THE RAINMAKERS, by E. J. Bird, illustrated chapter headings by the author (Carolrhoda Books, 120 pp., $17.50, ages 9 to 11). An 11-year-old Indian boy of the Anasazi, one of the Pueblo tribes living in the arid American Southwest 1,000 years ago, befriends a bear cub who loves to dance - and can make it rain. Cricket, his friend, and Cricket's grandfather travel from village to village with the celebrated bear, make a perilous trek north to see bison (and the Grand Canyon), search for Cricket's missing s ister, go to a days-long tribal harvest festival, and have many other adventures.
As entertaining anthropology, the book succeeds very well: It is an engaging, knowledgeable, and sympathetic portrait of native-American life taken on its own terms and told as a folk tale. The landscape of the Southwest - its canyons, vegetation, vistas, and weather - are particularly well observed. As drama, however, the book is full of missed opportunities.
THE MYSTERY OF THE CUPBOARD, by Lynne Reid Banks, illustrated by Tom Newsom (Morrow Junior Books, 256 pp., $13.95, ages 10 and up). In this, the fourth of the popular "Indian in the Cupboard" series, Omri and his family move from London to a thatched-roof farmhouse in the Dorset countryside that Omri's mother has inherited.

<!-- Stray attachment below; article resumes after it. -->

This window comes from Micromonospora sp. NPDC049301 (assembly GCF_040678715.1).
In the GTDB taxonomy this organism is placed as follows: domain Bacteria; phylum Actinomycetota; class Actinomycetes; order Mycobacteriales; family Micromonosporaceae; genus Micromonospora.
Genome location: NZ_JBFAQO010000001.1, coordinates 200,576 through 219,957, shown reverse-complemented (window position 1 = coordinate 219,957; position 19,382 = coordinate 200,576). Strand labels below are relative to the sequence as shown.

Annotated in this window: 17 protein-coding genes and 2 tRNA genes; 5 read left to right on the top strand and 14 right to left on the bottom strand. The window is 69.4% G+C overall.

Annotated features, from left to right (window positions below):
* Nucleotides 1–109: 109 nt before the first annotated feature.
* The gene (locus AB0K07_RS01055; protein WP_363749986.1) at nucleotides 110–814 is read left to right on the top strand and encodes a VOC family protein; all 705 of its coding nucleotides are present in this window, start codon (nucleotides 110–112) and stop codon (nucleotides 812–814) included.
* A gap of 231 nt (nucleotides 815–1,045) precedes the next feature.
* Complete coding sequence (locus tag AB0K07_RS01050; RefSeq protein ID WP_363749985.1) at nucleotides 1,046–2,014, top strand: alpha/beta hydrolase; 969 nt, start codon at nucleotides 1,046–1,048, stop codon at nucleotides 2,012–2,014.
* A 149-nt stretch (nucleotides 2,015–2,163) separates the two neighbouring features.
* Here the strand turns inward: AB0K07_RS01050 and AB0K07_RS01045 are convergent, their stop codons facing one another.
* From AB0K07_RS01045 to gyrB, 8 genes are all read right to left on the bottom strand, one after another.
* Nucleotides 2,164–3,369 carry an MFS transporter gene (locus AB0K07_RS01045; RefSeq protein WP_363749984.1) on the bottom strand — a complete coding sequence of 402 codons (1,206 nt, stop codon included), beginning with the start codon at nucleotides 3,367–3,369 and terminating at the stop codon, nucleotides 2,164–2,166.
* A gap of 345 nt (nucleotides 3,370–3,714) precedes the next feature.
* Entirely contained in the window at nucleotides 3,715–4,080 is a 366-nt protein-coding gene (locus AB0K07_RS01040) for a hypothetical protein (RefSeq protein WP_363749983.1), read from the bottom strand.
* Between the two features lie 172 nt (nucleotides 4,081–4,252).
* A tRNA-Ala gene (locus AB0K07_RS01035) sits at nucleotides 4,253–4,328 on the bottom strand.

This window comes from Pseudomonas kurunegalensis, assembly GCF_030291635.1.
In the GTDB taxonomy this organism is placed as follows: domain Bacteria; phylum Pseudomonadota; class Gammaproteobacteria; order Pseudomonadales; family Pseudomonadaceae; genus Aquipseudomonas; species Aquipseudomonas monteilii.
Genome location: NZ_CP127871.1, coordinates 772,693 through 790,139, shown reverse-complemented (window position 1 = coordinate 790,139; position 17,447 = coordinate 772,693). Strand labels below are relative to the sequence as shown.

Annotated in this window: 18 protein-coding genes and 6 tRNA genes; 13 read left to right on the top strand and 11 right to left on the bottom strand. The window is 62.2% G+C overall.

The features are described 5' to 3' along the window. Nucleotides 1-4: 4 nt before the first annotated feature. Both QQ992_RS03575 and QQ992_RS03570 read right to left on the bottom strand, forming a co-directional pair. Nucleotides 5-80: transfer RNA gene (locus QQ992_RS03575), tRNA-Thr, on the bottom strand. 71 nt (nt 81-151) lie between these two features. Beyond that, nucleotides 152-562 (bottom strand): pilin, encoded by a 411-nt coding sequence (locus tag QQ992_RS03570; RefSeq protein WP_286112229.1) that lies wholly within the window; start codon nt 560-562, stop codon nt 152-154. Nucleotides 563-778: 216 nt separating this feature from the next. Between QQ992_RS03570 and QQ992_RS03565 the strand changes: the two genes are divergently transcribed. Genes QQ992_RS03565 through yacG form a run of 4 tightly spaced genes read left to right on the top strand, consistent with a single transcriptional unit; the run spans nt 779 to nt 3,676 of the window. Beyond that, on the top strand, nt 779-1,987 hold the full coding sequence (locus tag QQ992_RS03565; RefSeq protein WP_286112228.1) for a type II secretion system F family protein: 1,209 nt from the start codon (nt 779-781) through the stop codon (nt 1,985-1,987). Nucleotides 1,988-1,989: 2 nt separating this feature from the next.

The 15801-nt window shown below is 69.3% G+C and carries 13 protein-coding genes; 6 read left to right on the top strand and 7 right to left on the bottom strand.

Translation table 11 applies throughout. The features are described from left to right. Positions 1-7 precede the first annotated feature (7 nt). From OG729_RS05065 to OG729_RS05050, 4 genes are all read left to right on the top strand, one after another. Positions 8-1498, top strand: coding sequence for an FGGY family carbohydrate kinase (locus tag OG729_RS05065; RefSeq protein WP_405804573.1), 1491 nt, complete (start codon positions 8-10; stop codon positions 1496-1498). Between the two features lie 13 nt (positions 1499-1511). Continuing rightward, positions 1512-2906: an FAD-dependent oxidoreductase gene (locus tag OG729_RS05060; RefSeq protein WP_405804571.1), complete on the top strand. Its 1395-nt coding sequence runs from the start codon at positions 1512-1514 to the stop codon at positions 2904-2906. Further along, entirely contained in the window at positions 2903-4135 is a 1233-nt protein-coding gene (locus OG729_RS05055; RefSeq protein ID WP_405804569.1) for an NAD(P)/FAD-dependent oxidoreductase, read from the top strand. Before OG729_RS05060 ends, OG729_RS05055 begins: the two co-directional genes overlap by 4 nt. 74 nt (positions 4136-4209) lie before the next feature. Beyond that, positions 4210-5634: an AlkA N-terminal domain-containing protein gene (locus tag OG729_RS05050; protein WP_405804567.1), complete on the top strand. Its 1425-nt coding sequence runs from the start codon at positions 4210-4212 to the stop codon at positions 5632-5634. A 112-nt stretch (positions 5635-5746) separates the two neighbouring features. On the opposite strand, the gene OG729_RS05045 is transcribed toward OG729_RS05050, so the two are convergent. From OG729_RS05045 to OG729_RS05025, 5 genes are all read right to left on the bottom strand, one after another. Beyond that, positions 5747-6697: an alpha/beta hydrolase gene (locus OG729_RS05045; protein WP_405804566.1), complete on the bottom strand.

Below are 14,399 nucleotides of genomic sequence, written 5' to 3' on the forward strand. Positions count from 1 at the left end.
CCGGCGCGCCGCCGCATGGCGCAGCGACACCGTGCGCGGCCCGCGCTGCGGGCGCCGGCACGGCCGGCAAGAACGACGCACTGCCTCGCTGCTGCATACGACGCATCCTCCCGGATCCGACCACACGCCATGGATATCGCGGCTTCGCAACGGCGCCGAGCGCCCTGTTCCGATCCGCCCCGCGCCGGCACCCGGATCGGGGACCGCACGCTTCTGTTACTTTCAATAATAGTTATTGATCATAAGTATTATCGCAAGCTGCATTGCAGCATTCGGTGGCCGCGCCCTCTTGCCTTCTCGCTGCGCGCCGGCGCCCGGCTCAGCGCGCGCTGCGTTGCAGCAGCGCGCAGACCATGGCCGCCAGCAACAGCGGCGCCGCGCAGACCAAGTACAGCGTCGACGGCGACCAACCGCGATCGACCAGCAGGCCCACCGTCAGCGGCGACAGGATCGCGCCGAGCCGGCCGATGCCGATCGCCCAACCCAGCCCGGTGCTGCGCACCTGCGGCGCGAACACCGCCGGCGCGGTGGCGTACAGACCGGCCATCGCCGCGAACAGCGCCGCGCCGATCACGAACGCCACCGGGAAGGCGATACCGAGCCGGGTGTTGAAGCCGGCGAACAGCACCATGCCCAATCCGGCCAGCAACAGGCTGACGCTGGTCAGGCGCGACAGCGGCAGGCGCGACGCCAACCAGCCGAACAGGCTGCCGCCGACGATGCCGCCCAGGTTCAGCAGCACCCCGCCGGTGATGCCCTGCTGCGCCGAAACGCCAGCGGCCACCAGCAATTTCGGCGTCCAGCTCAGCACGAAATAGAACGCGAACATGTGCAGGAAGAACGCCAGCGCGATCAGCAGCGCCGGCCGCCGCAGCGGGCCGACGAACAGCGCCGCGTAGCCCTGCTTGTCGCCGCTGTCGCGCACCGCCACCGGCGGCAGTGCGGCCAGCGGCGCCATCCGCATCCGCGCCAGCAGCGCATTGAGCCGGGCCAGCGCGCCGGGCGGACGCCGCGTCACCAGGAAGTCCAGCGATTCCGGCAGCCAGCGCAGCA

Omri finds an old journal hidden by a relative that leads to revelations about the origin of the magical cupboard that brings plastic toy figurines to life. Fantasy and historical distance soften the journal's disturbing tale of family relationships, but the emotional impact from this and other sharp experiences is still strong. It's hard to argue with the popularity of these books, but as the series continues, it's disconcerting to find the action growing more harsh.
On the other hand, the plot is inventive, compelling, and complex; the portraits of the main characters are well drawn. The writing is very good overall. Fans won't be disappointed - unless they prefer conclusive endings. This one leaves the cupboard door wide open to a sequel.
Though there are enough hints and asides to bring uninitiated readers up to speed, those unfamiliar with these books would do better to begin with "The Indian in the Cupboard."